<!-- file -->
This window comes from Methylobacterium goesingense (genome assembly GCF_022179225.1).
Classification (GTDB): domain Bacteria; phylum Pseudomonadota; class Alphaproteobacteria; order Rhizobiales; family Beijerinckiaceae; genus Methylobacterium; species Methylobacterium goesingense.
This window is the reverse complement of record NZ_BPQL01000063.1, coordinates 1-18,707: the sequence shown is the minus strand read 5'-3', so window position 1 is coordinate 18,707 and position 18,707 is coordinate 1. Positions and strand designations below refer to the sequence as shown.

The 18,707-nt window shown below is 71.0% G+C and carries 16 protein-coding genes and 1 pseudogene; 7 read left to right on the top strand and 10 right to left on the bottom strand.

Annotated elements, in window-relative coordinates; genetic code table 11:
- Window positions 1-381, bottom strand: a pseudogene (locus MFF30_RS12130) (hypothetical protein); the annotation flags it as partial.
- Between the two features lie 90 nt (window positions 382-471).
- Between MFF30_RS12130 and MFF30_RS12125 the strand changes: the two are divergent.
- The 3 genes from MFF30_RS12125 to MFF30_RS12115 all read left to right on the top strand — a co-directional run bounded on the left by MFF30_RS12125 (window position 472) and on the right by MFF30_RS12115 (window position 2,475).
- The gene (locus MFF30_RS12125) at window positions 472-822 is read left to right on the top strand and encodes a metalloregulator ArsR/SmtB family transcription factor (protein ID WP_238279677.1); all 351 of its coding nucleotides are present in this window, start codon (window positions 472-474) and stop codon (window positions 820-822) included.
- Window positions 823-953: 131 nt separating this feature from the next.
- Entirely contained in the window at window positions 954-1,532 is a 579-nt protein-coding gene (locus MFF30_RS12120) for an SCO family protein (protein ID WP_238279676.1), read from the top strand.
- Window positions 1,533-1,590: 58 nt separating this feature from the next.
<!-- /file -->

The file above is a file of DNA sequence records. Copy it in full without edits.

This window comes from Methylobacterium goesingense (genome assembly GCF_022179225.1).
Classification (GTDB): domain Bacteria; phylum Pseudomonadota; class Alphaproteobacteria; order Rhizobiales; family Beijerinckiaceae; genus Methylobacterium; species Methylobacterium goesingense.
This window is the reverse complement of record NZ_BPQL01000063.1, coordinates 1-18,707: the sequence shown is the minus strand read 5'-3', so window position 1 is coordinate 18,707 and position 18,707 is coordinate 1. Positions and strand designations below refer to the sequence as shown.

The 18,707-nt window shown below is 71.0% G+C and carries 16 protein-coding genes and 1 pseudogene; 7 read left to right on the top strand and 10 right to left on the bottom strand.

Annotated elements, in window-relative coordinates; genetic code table 11:
- Window positions 1-381, bottom strand: a pseudogene (locus MFF30_RS12130) (hypothetical protein); the annotation flags it as partial.
- Between the two features lie 90 nt (window positions 382-471).
- Between MFF30_RS12130 and MFF30_RS12125 the strand changes: the two are divergent.
- The 3 genes from MFF30_RS12125 to MFF30_RS12115 all read left to right on the top strand — a co-directional run bounded on the left by MFF30_RS12125 (window position 472) and on the right by MFF30_RS12115 (window position 2,475).
- The gene (locus MFF30_RS12125) at window positions 472-822 is read left to right on the top strand and encodes a metalloregulator ArsR/SmtB family transcription factor (protein ID WP_238279677.1); all 351 of its coding nucleotides are present in this window, start codon (window positions 472-474) and stop codon (window positions 820-822) included.
- Window positions 823-953: 131 nt separating this feature from the next.
- Entirely contained in the window at window positions 954-1,532 is a 579-nt protein-coding gene (locus MFF30_RS12120) for an SCO family protein (protein ID WP_238279676.1), read from the top strand.
- Window positions 1,533-1,590: 58 nt separating this feature from the next.